Comparative Study of Two Oxidizing Agents, Chloramine T and Iodo-Gen®, for the Radiolabeling of β-CIT with Iodine-131: Relevance for Parkinson's Disease.


Department of Physiological Sciences, School of Medical Sciences, Santa Casa de Sao Paulo, Rua Cesario Mota Junior 61, Sao Paulo 01221-020, Brazil. [Email]


Parkinson's disease (PD) is a neurodegenerative disease characterized by the loss of dopaminergic neurons in the substantia nigra pars compacta, leading to alteration of the integrity of dopaminergic transporters (DATs). In recent years, some radiopharmaceuticals have been used in the clinic to evaluate the integrity of DATs. These include tropane derivatives such as radiolabeled β-CIT and FP-CIT with iodine-123 (123I), and TRODAT-1 with metastable technetium-99 (99mTc). Radiolabeling of β-CIT with radioactive iodine is based on electrophilic radioiodination using oxidizing agents, such as Chloramine T or Iodo-Gen®. For the first time, the present work performed a comparative study of the radiolabeling of β-CIT with iodine-131 (131I), using either Chloramine T or Iodo-Gen® as oxidizing agents, in order to improve the radiolabeling process of β-CIT and to choose the most advantageous oxidizing agent to be used in nuclear medicine. Both radiolabeling methods were similar and resulted in high radiochemical yield (> 95%), with suitable 131I-β-CIT stability up to 72 h. Although Chloramine T is a strong oxidizing agent, it was as effective as Iodo-Gen® for β-CIT radiolabeling with 131I, with the advantage of briefer reaction time and solubility in aqueous medium.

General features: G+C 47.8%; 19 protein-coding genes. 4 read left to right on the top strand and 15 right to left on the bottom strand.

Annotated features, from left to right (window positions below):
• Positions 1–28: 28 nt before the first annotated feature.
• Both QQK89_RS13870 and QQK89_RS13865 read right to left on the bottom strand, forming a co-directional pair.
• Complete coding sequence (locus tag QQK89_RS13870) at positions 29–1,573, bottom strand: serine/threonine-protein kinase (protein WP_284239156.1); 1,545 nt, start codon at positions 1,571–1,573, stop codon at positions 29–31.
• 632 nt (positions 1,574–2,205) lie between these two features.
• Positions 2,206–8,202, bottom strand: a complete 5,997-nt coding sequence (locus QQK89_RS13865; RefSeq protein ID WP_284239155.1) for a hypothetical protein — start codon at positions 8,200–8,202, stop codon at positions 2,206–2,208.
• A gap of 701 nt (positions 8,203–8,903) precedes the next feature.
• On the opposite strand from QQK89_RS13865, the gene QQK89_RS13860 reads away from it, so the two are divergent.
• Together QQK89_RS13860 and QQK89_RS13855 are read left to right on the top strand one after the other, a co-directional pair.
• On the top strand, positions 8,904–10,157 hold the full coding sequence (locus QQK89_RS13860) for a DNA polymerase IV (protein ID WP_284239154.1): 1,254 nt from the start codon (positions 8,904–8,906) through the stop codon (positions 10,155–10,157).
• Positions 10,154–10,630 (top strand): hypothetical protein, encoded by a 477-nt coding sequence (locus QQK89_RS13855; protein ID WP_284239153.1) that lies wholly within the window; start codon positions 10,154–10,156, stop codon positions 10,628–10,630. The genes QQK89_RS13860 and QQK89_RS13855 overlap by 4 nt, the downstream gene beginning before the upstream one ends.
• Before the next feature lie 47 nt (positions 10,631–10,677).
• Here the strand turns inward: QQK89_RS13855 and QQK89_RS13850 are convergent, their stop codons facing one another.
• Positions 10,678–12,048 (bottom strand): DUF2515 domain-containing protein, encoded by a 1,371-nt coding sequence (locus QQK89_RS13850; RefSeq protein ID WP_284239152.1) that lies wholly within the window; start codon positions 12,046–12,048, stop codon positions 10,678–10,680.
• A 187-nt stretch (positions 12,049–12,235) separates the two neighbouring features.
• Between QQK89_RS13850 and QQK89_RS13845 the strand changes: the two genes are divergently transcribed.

Chloramine T,Iodo-Gen®,electrophilic radioiodination,iodine-131,oxidizing agent,β-CIT.,

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